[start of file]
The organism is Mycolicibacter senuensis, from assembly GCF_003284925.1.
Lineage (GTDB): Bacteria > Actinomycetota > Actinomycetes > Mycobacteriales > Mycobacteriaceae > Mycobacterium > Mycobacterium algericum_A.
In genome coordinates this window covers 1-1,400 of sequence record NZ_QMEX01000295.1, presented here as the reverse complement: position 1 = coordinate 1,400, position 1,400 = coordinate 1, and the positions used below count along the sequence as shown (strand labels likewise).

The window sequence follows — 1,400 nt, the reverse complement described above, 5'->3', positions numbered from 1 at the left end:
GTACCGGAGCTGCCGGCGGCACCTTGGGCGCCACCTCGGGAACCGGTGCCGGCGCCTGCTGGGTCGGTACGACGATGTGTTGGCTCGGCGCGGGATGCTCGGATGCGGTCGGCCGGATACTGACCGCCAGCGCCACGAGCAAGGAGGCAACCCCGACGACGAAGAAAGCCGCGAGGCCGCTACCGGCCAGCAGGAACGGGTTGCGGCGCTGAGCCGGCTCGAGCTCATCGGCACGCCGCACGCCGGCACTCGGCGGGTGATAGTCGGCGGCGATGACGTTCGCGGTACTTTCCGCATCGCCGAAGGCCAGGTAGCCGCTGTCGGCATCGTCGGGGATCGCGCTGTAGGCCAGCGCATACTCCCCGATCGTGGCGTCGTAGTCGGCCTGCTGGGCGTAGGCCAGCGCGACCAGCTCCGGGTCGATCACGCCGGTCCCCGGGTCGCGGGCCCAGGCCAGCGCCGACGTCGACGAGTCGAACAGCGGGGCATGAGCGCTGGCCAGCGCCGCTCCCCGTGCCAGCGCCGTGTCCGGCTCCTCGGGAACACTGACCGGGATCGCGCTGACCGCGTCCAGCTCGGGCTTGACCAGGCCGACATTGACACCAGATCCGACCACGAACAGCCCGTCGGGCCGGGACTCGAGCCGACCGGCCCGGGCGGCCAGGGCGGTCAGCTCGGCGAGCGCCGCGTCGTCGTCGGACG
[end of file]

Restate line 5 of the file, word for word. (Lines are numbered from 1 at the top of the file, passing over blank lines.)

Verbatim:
GTACCGGAGCTGCCGGCGGCACCTTGGGCGCCACCTCGGGAACCGGTGCCGGCGCCTGCTGGGTCGGTACGACGATGTGTTGGCTCGGCGCGGGATGCTCGGATGCGGTCGGCCGGATACTGACCGCCAGCGCCACGAGCAAGGAGGCAACCCCGACGACGAAGAAAGCCGCGAGGCCGCTACCGGCCAGCAGGAACGGGTTGCGGCGCTGAGCCGGCTCGAGCTCATCGGCACGCCGCACGCCGGCACTCGGCGGGTGATAGTCGGCGGCGATGACGTTCGCGGTACTTTCCGCATCGCCGAAGGCCAGGTAGCCGCTGTCGGCATCGTCGGGGATCGCGCTGTAGGCCAGCGCATACTCCCCGATCGTGGCGTCGTAGTCGGCCTGCTGGGCGTAGGCCAGCGCGACCAGCTCCGGGTCGATCACGCCGGTCCCCGGGTCGCGGGCCCAGGCCAGCGCCGACGTCGACGAGTCGAACAGCGGGGCATGAGCGCTGGCCAGCGCCGCTCCCCGTGCCAGCGCCGTGTCCGGCTCCTCGGGAACACTGACCGGGATCGCGCTGACCGCGTCCAGCTCGGGCTTGACCAGGCCGACATTGACACCAGATCCGACCACGAACAGCCCGTCGGGCCGGGACTCGAGCCGACCGGCCCGGGCGGCCAGGGCGGTCAGCTCGGCGAGCGCCGCGTCGTCGTCGGACG